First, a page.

ON Monday, we will take the second step on our road to recovery – with shops, hairdressers and self-contained accommodation opening their doors onc
ON Monday, we will take the second step on our road to recovery – with shops, hairdressers and self-contained accommodation opening their doors once again.
We’ve already seen heartwarming scenes of people reuniting with loved ones. Like many others, I’ve seen friends — in the garden — for the first time in months.
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We are able to make all this progress thanks to the resolve of the great British public — and because of the vaccine.
The UK has rolled out the biggest vaccination programme in history and we have done it at phenomenal pace.
As our world-class regulator, the MHRA, says, the vaccine is safe and effective. When you get the call, please get the jab.
We were the first country in the world to not only authorise a vaccine, but to roll it out. We have now given first doses to more than six in ten adults, which has had a huge impact in protecting the most vulnerable.
Recent data shows that more than 6,000 lives have been saved by the end of February — with many more since.
I am so grateful to our wonderful healthcare staff and to all the volunteers who have played their part in this national effort, including The Sun’s very own Jabs Army.
You have kept us on track to hit our target of offering the vaccine to every adult in England by the end of July.
One of the things I am most proud of is the incredibly high uptake of the vaccine — more than 31million people have now had a jab.
In every one of the most vulnerable age groups — people in their 50s, 60s, 70s, 80s and above — more than 90 per cent have had the jab. People are getting their second jabs in increasing numbers.
This high take-up is beyond my highest hopes. It is far higher than we planned for.
And that matters because, combined with the high effectiveness of the vaccines, high take-up makes exiting lockdowns safer.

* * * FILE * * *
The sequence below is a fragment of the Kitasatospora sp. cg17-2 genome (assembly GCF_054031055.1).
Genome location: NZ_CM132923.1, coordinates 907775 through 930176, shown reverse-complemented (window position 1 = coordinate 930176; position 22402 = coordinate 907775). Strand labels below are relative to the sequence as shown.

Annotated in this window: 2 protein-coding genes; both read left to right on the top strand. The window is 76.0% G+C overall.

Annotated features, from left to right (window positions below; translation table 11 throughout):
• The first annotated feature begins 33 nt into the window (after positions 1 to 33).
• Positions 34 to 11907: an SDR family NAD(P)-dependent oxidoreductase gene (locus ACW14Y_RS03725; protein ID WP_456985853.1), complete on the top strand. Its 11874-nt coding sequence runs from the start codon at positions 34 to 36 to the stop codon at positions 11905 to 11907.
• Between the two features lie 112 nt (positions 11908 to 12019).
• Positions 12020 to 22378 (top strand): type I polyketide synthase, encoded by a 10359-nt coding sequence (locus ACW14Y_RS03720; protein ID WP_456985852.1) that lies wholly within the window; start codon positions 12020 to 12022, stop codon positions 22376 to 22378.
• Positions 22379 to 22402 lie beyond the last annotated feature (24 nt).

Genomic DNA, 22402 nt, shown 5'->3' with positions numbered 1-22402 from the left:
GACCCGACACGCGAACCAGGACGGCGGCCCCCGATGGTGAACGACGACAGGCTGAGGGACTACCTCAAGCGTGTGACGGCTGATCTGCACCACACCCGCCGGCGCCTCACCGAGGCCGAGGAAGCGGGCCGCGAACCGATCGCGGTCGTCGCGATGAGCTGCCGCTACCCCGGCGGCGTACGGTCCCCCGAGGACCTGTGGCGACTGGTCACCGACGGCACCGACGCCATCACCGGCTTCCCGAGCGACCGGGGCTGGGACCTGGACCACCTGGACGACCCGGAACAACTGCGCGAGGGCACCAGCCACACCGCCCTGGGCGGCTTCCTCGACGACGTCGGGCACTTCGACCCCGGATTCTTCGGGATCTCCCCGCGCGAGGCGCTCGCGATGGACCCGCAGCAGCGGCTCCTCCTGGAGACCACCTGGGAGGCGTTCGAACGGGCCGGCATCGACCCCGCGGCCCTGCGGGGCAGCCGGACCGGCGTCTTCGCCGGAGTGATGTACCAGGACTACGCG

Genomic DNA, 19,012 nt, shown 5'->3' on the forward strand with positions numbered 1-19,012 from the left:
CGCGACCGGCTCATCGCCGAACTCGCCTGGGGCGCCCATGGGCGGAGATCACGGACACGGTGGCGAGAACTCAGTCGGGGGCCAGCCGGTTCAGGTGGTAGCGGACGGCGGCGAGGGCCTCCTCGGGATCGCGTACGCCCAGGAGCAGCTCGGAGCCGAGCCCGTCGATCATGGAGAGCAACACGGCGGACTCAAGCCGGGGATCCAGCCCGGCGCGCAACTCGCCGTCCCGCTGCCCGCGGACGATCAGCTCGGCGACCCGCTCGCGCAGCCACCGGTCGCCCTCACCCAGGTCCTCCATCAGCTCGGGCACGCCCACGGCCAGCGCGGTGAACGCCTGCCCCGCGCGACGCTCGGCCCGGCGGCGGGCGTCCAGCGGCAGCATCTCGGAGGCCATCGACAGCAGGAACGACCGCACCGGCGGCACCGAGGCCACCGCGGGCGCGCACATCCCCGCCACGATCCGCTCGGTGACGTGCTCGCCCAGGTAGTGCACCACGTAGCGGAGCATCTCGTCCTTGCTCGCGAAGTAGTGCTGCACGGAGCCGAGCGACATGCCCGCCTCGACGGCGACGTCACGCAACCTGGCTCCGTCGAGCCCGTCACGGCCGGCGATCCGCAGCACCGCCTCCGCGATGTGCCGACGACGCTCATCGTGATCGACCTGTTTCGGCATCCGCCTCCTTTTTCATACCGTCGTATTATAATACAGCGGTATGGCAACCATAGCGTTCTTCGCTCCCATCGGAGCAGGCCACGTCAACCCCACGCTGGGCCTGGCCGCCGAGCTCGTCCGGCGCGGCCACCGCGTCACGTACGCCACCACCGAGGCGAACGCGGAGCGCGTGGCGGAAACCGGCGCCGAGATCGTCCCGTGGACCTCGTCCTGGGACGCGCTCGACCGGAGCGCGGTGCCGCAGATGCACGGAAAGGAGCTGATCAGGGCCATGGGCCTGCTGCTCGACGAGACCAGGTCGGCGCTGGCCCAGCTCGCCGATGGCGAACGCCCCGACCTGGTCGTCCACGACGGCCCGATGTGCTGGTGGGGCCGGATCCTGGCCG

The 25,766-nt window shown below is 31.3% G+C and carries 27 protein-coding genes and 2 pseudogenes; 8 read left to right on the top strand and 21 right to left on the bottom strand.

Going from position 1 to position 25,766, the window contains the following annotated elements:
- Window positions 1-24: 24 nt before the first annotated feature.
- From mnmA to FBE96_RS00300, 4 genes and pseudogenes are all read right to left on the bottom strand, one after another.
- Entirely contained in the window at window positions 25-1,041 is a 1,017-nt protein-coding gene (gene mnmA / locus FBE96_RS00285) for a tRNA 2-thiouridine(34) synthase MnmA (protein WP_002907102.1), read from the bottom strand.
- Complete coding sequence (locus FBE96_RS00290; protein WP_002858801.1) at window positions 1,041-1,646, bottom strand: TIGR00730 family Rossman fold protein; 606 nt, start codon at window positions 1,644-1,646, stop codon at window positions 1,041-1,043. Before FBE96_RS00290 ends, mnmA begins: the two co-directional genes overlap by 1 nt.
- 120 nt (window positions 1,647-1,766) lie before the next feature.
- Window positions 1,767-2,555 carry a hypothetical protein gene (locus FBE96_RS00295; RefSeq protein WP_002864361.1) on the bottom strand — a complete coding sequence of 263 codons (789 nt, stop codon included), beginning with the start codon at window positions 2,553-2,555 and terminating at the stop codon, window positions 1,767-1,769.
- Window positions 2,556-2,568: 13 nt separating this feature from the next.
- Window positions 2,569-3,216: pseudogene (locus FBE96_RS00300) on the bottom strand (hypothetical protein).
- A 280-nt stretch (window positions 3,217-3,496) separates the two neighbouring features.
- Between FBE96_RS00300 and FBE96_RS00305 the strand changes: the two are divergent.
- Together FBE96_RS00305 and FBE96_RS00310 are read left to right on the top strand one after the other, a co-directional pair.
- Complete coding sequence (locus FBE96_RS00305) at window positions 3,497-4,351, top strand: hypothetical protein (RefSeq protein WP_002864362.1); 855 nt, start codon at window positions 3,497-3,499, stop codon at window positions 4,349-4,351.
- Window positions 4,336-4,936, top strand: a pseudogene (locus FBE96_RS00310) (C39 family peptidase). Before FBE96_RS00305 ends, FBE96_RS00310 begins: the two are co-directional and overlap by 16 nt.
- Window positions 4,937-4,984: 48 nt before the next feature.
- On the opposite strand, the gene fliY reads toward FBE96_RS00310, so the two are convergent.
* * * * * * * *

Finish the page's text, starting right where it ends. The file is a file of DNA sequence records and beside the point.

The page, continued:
In fact, on a recent survey, there was more enthusiasm to have the jab in Britain than in any other country. I think, in part, this is because we have been completely transparent about the benefits and risks of the vaccinations, and been guided by the best science on the planet.
So it is important that we listen carefully to the scientific advice and to the regulators.
Yesterday they published the full information about the risk of a very rare blood clot that about four people in a million get after the AstraZeneca vaccine.
The scientists say they do not know if it is directly caused by the vaccine, but we all want to take a safety-first approach.
RACE AGAINST TIME
The risk is, in their words, “very low”, but it is slightly higher in younger people, who are, of course, less likely to die of Covid, too.
All medicines have risk — including ones we use regularly like aspirin — but we use them because the benefits they give us are so big.
For anyone over 30, or anyone who has had their first dose, we will carry on as before. For under-30s with no underlying health conditions, the Joint Committee on Vaccination and Immunisation advises that, as a precaution and if available, it is preferable to offer an alternative vaccine.
This could be either the Pfizer jab or the new Moderna one that we began to roll out yesterday.
I hope people see this action as reassuring that the system we have for monitoring side-effects is working, and that we are prepared to follow the science and take action to roll out the vaccine in the safest, most effective way possible.
Our scientists and regulators insist on strict safety, effectiveness and quality standards, so you should have every confidence in rolling up your sleeve to get protected.
The Government has halted the rollout of the AstraZeneca jab for the under-30s[/caption]
Instead of the AstraZeneca vaccine, under-30 could get the Pfizer/BioNTech one[/caption]
The new Moderna vaccine is also an option for younger Brits[/caption]
It has truly been a race against time to beat this deadly virus and I am incredibly proud of the progress we have made together.
One in ten people has now had both jabs — well on the way to full protection.
The benefits of getting a jab are clear, and the evidence is there for everyone to see. Vaccinations far outweigh the low risks for the vast majority of adults, so you should have confidence in the NHS, the vaccine and the advice you are getting.
Of course, we remain watchful and will keep working with the independent experts as the vaccine rollout continues and we get more data.
And what does all this mean for the vaccine programme and the Prime Minister’s roadmap out of lockdown?
The answer to that is good news: We are on track to offer a jab to everyone in the top nine priority groups by April 15, and to all adults by the end of July. And the roadmap is on track.
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In the meantime, if you are offered the vaccine, I would urge you to get it as soon as possible as it is the best protection against Covid-19.
It will not only help to protect you, it will also help to protect your loved ones.
We all must do our bit if we are to continue making progress and taking the steps that will bring us closer to returning to normal life so that we may all enjoy a great British summer safely.